Published olnine at The Toronto Star, March, 2010.
For eight years, Ann Marie Wilson sought marriage counselling for what she believed to be her poor communication skills.
Conversations she was having with her husband, Carl — to whom she had been married for 39 years — were going around in interminable circles. They seemed to be constantly misunderstanding each other and, gradually, everyday routine discussions started to become major headaches, putting a strain on their relationship.
“It was driving me nuts,” Ann Marie, 68, says from her New Hamburg home. “I couldn’t understand where he was coming from and he couldn’t seem to understand where I was coming from. Often I’d have to stop him and ask, ‘Where are we in this conversation?’ ”
She blamed herself for being a “witch” and being impatient, and her adult children scolded her for being unreasonable.
It wasn’t until they discovered that Carl, 72, had Alzheimer’s disease that the pieces started to fit together.
Scenarios like this one are expected to multiply exponentially in Ontario over the next decade, as cases of dementia are expected to increase by 40 per cent to more than 255,000 people.
And with an aging population, the province needs to address the problem now, says the Alzheimer Society of Ontario.
In its report, 10 by 20: Ontario Action Plan for Dementia, released Wednesday at Queen’s Park, the society calls on the province to make dementia a health priority and provide support for patients, caregivers and professional health-care providers.
The report focuses on key areas, such as launching a public awareness campaign on prevention and early diagnosis, caregiver support, a better-trained dementia workforce, greater research investment and provincial leadership.
“We want the government to make dementia more of a conscious focus of attention,” says David Harvey, chief member services officer of the Alzheimer Society of Ontario. “Because the majority of services and investments made come as a result of dementia.”
Dementia is often at the root of many investment decisions in the health-care sector, Harvey explains, but is rarely acknowledged.
For example, he says one-third of alternate-care hospital beds are occupied by people with dementia. (Alternate care patients are those in hospital waiting to be discharged or transferred to another facility like a nursing home.)
Raising public awareness also means emphasizing the roles that diet and lifestyle can play in preventing or delaying the onset of dementia, says Dr. Sandra Black, director of the neurosciences research program at Sunnybrook.
“Some of the most important information from the last 10 years shows us that the risk factors for heart disease and stroke are the same for dementia,” Black says.
That includes lifestyle-related risk factors, like poor diet, lack of exercise and obesity.
“What that means is that there’s a lot within our power to protect our brains against the changes that go on in aging,” she says. “It’s a very important message, that people can do something about it.”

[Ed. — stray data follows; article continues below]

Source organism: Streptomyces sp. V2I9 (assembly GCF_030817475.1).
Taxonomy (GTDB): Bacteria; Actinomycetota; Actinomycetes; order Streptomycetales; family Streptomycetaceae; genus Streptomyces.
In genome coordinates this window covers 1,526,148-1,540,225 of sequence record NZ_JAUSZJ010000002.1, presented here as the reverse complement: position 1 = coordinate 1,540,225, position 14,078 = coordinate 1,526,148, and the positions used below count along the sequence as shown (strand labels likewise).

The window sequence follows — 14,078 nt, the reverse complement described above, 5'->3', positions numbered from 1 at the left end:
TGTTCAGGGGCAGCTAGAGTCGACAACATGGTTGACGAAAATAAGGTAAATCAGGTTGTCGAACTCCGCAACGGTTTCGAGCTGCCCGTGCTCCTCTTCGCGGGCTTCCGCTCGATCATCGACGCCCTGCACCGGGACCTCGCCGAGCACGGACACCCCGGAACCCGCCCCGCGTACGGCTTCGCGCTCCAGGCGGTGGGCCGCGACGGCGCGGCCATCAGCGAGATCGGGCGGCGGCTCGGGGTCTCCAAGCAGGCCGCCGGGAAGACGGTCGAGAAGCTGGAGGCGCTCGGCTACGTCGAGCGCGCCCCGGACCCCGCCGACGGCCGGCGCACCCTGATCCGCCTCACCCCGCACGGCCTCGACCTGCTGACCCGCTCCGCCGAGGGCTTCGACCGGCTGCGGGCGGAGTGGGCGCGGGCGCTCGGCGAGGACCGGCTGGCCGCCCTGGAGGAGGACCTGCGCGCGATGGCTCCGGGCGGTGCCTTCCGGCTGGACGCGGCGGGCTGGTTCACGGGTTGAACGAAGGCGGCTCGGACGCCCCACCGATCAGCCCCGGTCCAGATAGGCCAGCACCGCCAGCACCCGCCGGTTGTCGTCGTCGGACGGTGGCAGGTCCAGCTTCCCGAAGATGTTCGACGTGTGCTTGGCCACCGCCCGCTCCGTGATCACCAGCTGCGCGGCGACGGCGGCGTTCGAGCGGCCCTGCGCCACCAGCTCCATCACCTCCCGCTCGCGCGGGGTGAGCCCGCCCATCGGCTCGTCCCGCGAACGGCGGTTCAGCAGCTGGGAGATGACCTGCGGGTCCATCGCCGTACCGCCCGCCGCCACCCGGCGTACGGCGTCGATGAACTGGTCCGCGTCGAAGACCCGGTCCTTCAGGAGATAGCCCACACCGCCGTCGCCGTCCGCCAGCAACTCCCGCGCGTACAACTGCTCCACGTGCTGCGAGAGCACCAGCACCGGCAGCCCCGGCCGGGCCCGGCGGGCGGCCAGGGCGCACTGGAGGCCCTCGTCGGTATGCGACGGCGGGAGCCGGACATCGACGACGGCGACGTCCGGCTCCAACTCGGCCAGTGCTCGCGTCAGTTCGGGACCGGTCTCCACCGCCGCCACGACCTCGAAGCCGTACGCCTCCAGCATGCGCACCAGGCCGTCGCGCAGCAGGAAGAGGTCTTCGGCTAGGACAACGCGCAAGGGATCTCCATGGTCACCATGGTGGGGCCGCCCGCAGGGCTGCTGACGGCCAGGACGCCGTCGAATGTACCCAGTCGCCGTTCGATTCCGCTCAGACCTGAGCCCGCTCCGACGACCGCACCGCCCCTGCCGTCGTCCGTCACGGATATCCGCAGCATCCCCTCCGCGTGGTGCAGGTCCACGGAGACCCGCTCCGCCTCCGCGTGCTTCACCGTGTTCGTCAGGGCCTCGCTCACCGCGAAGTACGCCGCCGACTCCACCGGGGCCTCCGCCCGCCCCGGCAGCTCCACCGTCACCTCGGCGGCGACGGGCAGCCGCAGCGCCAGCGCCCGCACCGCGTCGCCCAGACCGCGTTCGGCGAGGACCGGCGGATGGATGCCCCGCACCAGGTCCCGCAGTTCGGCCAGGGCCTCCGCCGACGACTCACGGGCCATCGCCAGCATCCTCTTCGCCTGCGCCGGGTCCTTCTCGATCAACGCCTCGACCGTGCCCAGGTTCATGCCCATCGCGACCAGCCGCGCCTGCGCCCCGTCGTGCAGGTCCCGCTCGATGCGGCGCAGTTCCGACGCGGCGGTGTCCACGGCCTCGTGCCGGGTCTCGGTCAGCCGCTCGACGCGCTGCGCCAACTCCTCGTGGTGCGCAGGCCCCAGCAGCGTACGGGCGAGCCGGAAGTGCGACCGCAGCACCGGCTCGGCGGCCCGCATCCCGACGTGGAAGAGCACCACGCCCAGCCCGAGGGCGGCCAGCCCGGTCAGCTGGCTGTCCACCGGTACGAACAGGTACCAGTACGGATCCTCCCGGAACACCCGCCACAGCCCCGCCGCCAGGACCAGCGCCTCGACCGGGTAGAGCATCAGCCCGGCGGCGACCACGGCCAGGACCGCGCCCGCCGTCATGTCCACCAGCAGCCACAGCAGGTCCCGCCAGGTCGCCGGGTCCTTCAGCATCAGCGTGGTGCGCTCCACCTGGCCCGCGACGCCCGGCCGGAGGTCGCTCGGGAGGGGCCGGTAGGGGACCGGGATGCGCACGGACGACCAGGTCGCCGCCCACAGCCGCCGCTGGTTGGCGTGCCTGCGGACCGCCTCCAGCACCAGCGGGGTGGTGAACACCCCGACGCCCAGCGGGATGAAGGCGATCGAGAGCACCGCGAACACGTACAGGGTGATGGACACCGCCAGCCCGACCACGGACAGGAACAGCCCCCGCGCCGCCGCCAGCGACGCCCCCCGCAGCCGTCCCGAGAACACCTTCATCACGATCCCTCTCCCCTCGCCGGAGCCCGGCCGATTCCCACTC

Recent research suggests that physical activity is just as important as mental exercise for the brain, she adds.
“That came as a shock. Everyone has been emphasizing mental activities, but it turns out that physical activity is just as important in optimizing brain function and blood flow.”
Carl has taken that message to heart. While he’s always been physically active, exercise is now a part of his daily routine. As a former half-marathon speed walker, he walks up to 6 kilometres around the neighbourhood every day and plays shuffleboard with friends.
He can’t ballroom dance with his wife anymore, because he can’t remember the steps. Nor can he write Christmas or thank-you cards, or solve math equations. Sometimes words escape him in conversation, and he describes calculators as “machines with numbers.”
But he’s still a sprightly man with a bright attitude and is active in the Alzheimer community.
The couple joke he’s “living the life of Reilly” now, participating in community programs for Alzheimer’s patients, which include morning workshops reviewing current affairs, music and exercise. But he counts himself among the lucky ones.
“I would like to tell people two things about the illness,” says Carl, who also takes medication for his condition. “It’s not contagious, and you still have time after diagnosis. You can still have quality of life.”
Dementia by the numbers:
• The number of Ontarians with dementia is expected to rise by 40 per cent from 181,000 today to 255,000 by 2020.
• Families and friends spend 87.1 million unpaid hours caring for people with dementia. By 2020, that will increase 65 per cent to 144 million unpaid hours.
• The total economic burden of dementia in Ontario is expected to increase by $770 million per year, to almost $18 billion by 2020. That includes direct, indirect and lost opportunity costs.
The 10 by 20: Ontario Action Plan for Dementia proposes a 10-step plan that includes:
• Launching a public education plan on dementia.
• Enabling early diagnosis.
• Increased access to community support programs.
• Introducing flexible workplace policies for family caregivers.
• Strengthening dementia-specific training in health and social service sectors.